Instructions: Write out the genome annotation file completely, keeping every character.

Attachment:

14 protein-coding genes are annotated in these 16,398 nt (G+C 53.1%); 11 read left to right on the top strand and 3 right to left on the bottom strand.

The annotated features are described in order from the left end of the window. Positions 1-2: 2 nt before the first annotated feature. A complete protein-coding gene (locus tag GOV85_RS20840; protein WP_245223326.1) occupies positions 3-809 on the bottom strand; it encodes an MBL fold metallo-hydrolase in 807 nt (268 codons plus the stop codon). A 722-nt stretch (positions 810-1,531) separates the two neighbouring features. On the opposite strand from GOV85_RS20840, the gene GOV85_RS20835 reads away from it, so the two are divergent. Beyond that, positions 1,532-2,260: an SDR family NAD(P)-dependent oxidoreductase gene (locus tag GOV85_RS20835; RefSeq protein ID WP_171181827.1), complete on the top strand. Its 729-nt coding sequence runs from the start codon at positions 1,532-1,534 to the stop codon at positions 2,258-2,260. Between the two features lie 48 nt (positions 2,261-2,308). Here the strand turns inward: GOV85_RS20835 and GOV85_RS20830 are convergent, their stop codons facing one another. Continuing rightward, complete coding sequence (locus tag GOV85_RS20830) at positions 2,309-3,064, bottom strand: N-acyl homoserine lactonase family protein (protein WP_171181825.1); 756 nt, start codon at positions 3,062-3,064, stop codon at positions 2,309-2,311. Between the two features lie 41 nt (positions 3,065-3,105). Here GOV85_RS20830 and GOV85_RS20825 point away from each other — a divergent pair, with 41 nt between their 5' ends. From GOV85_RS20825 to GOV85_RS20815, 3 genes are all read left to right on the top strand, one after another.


14 protein-coding genes are annotated in these 16,398 nt (G+C 53.1%); 11 read left to right on the top strand and 3 right to left on the bottom strand.

The annotated features are described in order from the left end of the window. Positions 1-2: 2 nt before the first annotated feature. A complete protein-coding gene (locus tag GOV85_RS20840; protein WP_245223326.1) occupies positions 3-809 on the bottom strand; it encodes an MBL fold metallo-hydrolase in 807 nt (268 codons plus the stop codon). A 722-nt stretch (positions 810-1,531) separates the two neighbouring features. On the opposite strand from GOV85_RS20840, the gene GOV85_RS20835 reads away from it, so the two are divergent. Beyond that, positions 1,532-2,260: an SDR family NAD(P)-dependent oxidoreductase gene (locus tag GOV85_RS20835; RefSeq protein ID WP_171181827.1), complete on the top strand. Its 729-nt coding sequence runs from the start codon at positions 1,532-1,534 to the stop codon at positions 2,258-2,260. Between the two features lie 48 nt (positions 2,261-2,308). Here the strand turns inward: GOV85_RS20835 and GOV85_RS20830 are convergent, their stop codons facing one another. Continuing rightward, complete coding sequence (locus tag GOV85_RS20830) at positions 2,309-3,064, bottom strand: N-acyl homoserine lactonase family protein (protein WP_171181825.1); 756 nt, start codon at positions 3,062-3,064, stop codon at positions 2,309-2,311. Between the two features lie 41 nt (positions 3,065-3,105). Here GOV85_RS20830 and GOV85_RS20825 point away from each other — a divergent pair, with 41 nt between their 5' ends. From GOV85_RS20825 to GOV85_RS20815, 3 genes are all read left to right on the top strand, one after another.